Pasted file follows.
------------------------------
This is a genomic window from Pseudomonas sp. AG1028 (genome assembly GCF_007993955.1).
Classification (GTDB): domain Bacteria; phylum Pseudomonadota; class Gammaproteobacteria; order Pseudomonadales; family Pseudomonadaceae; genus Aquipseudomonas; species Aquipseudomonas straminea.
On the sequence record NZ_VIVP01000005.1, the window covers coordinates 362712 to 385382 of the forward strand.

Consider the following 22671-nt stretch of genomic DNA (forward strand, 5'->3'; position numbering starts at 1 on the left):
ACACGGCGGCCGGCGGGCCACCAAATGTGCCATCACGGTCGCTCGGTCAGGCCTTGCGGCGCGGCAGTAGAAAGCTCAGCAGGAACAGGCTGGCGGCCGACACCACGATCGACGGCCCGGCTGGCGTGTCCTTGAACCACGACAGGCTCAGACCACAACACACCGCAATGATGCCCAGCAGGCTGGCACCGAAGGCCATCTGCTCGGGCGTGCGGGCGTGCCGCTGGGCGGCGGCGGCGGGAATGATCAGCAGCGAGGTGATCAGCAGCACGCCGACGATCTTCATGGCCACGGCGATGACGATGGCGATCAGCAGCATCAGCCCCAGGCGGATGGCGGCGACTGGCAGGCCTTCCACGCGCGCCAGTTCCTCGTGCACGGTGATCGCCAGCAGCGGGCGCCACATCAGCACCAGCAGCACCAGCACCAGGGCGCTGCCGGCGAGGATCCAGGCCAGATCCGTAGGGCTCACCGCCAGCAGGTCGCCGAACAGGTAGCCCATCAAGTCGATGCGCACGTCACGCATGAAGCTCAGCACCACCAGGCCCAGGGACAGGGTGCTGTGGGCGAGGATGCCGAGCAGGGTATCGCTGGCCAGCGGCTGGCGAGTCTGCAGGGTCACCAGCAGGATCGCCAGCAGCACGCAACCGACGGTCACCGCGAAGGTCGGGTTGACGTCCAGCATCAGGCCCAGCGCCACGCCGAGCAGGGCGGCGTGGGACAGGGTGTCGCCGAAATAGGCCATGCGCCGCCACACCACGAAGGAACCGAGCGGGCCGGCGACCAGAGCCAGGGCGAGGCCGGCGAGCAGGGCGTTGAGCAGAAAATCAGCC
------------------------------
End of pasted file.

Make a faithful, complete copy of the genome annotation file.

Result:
This is a genomic window from Pseudomonas sp. AG1028 (genome assembly GCF_007993955.1).
Classification (GTDB): domain Bacteria; phylum Pseudomonadota; class Gammaproteobacteria; order Pseudomonadales; family Pseudomonadaceae; genus Aquipseudomonas; species Aquipseudomonas straminea.
On the sequence record NZ_VIVP01000005.1, the window covers coordinates 362712 to 385382 of the forward strand.

Consider the following 22671-nt stretch of genomic DNA (forward strand, 5'->3'; position numbering starts at 1 on the left):
ACACGGCGGCCGGCGGGCCACCAAATGTGCCATCACGGTCGCTCGGTCAGGCCTTGCGGCGCGGCAGTAGAAAGCTCAGCAGGAACAGGCTGGCGGCCGACACCACGATCGACGGCCCGGCTGGCGTGTCCTTGAACCACGACAGGCTCAGACCACAACACACCGCAATGATGCCCAGCAGGCTGGCACCGAAGGCCATCTGCTCGGGCGTGCGGGCGTGCCGCTGGGCGGCGGCGGCGGGAATGATCAGCAGCGAGGTGATCAGCAGCACGCCGACGATCTTCATGGCCACGGCGATGACGATGGCGATCAGCAGCATCAGCCCCAGGCGGATGGCGGCGACTGGCAGGCCTTCCACGCGCGCCAGTTCCTCGTGCACGGTGATCGCCAGCAGCGGGCGCCACATCAGCACCAGCAGCACCAGCACCAGGGCGCTGCCGGCGAGGATCCAGGCCAGATCCGTAGGGCTCACCGCCAGCAGGTCGCCGAACAGGTAGCCCATCAAGTCGATGCGCACGTCACGCATGAAGCTCAGCACCACCAGGCCCAGGGACAGGGTGCTGTGGGCGAGGATGCCGAGCAGGGTATCGCTGGCCAGCGGCTGGCGAGTCTGCAGGGTCACCAGCAGGATCGCCAGCAGCACGCAACCGACGGTCACCGCGAAGGTCGGGTTGACGTCCAGCATCAGGCCCAGCGCCACGCCGAGCAGGGCGGCGTGGGACAGGGTGTCGCCGAAATAGGCCATGCGCCGCCACACCACGAAGGAACCGAGCGGGCCGGCGACCAGAGCCAGGGCGAGGCCGGCGAGCAGGGCGTTGAGCAGAAAATCAGCC